Mom, Dad, and Spinach

Patrika Tsai Health Guide
  • We often blame our parents for the problems we face whether it is how they raised us or what genes they passed along to us.  As the U.S. population becomes more overweight or obese, many of us wonder whether the weight problems came from Mom and Dad or the calorie-laden environment where we live.  There is now certainly public debate about the importance of the environment versus genetics in the obesity epidemic.



    Some genes have been identified that lead to morbid obesity.  For example, there are genetic mutations that cause a deficiency for a hormone called leptin which helps to signal satiety, or that you have had enough to eat.  When treated with leptin, people with this deficiency may achieve a healthy weight that they would not otherwise be able to reach.  Several other genetic mutations and syndromes exist such as Prader Willi or Bardet-Biedl, but these are extremely rare.

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    In other cases of obesity, if genetics is to blame, people are more likely to have a predisposition to gain weight.  Twin studies suggest that genetics may explain 40-70% of weight depending on the study.  Studies of adopted children show body types similar to their biological parents rather than their adoptive parents.  Genetics may affect your metabolic rate, the amount of spontaneous activity you do, and the way fat is distributed on your body. 


    Genetics is also involved in the amount of pleasure you get from eating.  Food stimulates pleasure centers in brain much like alcohol or tobacco.  Just as people may have a predisposition to becoming addicted to alcohol or tobacco, people can become addicted to food.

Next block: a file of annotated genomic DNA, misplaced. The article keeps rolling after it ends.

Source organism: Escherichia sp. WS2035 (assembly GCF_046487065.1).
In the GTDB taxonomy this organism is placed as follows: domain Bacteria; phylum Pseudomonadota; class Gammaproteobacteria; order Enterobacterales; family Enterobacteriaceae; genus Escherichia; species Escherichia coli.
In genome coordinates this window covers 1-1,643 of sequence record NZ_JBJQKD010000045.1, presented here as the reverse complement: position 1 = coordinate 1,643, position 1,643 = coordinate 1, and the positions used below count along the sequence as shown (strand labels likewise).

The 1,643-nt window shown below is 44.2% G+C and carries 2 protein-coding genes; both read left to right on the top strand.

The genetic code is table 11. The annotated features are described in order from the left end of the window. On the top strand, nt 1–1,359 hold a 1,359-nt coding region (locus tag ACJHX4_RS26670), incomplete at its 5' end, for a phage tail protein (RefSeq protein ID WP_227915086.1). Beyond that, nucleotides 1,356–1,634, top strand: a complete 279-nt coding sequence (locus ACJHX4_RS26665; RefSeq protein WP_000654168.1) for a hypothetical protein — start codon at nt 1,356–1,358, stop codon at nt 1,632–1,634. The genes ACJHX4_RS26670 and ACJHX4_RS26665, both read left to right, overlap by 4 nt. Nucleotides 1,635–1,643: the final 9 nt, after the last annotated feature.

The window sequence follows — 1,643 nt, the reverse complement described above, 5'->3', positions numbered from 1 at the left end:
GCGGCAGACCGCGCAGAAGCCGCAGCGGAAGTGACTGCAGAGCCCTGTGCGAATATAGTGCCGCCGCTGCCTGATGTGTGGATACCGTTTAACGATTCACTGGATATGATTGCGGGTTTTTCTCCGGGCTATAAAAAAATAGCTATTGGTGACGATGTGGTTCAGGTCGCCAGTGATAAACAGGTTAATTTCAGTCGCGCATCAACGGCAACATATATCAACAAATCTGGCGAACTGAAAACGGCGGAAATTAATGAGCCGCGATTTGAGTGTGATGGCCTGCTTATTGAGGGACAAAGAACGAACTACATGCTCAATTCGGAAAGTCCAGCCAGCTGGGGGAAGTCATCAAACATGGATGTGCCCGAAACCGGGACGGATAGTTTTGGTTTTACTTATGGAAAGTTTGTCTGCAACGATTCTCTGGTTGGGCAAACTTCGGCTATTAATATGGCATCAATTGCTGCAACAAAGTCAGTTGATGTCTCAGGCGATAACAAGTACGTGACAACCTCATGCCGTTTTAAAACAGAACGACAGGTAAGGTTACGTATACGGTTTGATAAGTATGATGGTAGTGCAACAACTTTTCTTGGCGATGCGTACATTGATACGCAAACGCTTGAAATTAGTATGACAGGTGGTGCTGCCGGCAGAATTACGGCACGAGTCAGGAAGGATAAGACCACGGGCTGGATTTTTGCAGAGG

Genetics may also affect how you perceive food.  For example, there is a compound called phenylthiocarbamide (PTC) that some people find bitter and others consider completely tasteless.  The ability to taste this compound is inherited.  People who can taste PTC may not enjoy eating certain types of foods such as spinach, tofu or other soy products, grapefruit, or cruciferous vegetables.  People who do not like these foods may be more likely to avoid them even though these foods are nutritious.


    Genetics plays a role in obesity in subtle ways such as by affecting how food tastes or more blatant examples like leptin deficiency.  However, the environment is also important.  In the majority of cases, obesity is multi-factorial.  Genetics and the environment may work synergistically to produce a particular outcome.  Being tall does not automatically make someone a good basketball player, but height and hours of practice on the basketball court certainly make a difference.  Mom and Dad may have passed on a predisposition to gaining weight easily, and there is little you can do to change that.  However, you can ensure that you lead a healthy lifestyle with physical activity and a balanced diet.


Published On: June 18, 2007